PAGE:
Ashes in the Snow is a cruel tale of an aspiring 16-year old during Stalin’s dismantling of the Baltic regions.
Every time I think of World War Two, I find myself unforgiving when I forget the brutality served under Stalin’s reign. Maybe it’s because most mainstream films mainly focus on the Nazis and the Iron Curtain takes a secondary stance in the political landscape. Perhaps I need to research more stories about those who suffered under the Soviet regime. My viewing of Ashes in the Snow is a grand start to expand my knowledge bank.
The story revolves around a 16-year old girl named Lina (Bel Powley) who aspires to be an artist, with her father giving her hope that she will one day be accepted to a prestigious art school. The breadth of hope induced by the father at the start of the movie is curtailed by utter depression for the rest of the film, as Stalin grips his fists on the Baltic regions, dismantling them at will.
Ashes in the Snow envisions the experience families had to go through while Russian soldiers forcefully move them on to trains and set them up at camp. Some scenes are grim and downright dispiriting, while others are upsetting to witness — one, in particular, sees a frail older woman getting shot at the back of her head for stealing potatoes.
The main strength of the story comes from Lina and her mother (Lisa Loven Kongsli), two women that reflect such strength and resilience under horrific conditions, while the father of the family is missing, but both cling on to hope in cold, drab conditions. Interestingly, the story involves one soldier who is torn by his allegiances to Ukraine (Martin Wallström), and his conflict is a portrait to the shortcomings of dictatorship — in one scene he secretly affirms the fact that just because he has a gun, does not mean he is doing so by chance.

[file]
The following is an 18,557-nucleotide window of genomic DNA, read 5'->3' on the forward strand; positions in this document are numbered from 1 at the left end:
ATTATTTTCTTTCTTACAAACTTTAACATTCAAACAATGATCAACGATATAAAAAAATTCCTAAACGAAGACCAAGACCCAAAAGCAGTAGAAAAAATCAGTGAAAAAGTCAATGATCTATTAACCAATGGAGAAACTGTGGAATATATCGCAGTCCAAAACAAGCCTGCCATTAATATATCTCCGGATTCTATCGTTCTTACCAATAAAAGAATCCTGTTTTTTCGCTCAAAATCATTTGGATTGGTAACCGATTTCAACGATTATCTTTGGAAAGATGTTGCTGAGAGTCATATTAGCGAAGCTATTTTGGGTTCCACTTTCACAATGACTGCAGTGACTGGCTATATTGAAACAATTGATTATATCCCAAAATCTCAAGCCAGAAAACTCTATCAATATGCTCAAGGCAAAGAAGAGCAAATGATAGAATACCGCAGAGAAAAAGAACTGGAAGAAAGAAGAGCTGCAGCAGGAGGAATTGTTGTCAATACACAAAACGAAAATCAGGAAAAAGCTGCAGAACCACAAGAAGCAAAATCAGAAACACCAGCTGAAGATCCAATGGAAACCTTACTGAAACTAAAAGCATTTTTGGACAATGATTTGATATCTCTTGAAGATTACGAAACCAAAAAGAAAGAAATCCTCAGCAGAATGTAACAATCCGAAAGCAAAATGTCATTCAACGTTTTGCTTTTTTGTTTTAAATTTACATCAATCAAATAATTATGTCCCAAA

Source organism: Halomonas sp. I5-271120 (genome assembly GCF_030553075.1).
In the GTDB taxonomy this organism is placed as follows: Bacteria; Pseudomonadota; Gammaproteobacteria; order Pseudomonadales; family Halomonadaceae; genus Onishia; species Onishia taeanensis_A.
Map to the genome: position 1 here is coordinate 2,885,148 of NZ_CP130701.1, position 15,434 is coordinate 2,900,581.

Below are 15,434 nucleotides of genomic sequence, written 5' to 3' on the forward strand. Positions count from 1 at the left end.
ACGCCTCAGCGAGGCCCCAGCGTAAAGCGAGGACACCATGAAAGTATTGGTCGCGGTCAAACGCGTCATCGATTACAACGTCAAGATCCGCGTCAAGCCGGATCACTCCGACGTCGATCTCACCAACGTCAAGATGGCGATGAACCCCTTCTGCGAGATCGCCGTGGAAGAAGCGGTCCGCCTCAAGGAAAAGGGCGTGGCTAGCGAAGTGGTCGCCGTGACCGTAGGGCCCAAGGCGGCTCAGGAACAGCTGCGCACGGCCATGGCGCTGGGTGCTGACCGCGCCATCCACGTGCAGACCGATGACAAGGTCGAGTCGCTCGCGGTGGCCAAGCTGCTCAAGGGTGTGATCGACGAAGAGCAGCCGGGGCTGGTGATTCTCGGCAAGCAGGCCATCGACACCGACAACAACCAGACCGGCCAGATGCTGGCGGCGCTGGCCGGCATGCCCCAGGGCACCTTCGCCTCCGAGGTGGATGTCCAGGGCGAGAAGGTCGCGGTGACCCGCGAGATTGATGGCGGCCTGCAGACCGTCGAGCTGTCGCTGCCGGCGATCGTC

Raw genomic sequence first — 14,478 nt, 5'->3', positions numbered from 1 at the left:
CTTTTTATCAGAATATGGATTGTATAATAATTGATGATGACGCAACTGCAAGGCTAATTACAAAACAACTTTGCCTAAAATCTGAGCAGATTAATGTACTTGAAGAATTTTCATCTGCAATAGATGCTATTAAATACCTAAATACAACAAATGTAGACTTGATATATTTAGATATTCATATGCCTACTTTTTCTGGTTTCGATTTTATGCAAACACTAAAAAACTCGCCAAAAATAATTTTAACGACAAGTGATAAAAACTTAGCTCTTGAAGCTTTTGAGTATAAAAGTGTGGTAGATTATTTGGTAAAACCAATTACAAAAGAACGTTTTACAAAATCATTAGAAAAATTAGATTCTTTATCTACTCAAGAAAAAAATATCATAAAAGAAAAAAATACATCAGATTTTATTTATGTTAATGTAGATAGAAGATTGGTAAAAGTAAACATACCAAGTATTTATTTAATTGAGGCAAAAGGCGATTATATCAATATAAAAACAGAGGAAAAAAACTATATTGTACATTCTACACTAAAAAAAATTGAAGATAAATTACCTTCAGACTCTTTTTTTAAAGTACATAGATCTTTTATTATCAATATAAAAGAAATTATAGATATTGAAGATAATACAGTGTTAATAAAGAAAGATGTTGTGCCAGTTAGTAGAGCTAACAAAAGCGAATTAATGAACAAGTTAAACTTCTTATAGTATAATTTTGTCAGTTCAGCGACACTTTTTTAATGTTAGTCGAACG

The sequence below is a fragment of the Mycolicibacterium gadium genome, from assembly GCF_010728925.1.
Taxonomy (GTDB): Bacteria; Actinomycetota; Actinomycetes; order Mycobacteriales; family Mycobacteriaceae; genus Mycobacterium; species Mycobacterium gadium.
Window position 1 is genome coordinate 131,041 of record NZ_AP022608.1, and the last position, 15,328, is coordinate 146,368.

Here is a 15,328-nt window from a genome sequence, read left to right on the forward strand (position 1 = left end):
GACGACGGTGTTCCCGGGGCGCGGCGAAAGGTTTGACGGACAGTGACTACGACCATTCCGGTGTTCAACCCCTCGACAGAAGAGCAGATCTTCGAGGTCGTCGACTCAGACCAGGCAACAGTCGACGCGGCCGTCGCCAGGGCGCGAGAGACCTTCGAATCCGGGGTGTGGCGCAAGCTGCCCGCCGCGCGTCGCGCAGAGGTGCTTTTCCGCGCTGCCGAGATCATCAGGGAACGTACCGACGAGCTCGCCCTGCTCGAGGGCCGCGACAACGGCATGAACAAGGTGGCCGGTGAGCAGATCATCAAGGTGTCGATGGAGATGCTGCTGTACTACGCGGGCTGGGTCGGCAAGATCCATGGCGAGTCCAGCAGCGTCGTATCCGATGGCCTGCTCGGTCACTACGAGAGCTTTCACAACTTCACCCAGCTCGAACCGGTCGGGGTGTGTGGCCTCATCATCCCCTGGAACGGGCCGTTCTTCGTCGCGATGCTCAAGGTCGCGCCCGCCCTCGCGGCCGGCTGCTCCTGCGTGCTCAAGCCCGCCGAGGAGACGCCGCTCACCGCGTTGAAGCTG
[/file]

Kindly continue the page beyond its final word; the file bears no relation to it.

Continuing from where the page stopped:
Director Marius A. Markevicius chooses to show Lina growing in strength while the resolve of her mother weakens throughout the story. Ashes in the Snow sells the premise that her artwork will be the virtue of a better future, but quite frankly, there’s not much happiness to be drawn from this film. If anything, soak in the depression, the cold atmosphere and the reality of the character’s situation. Ashes in the Snow is an honest, chilling movie that captures a never forgotten moment in our history, and as the end credits remind us, the fight still goes on today in these regions.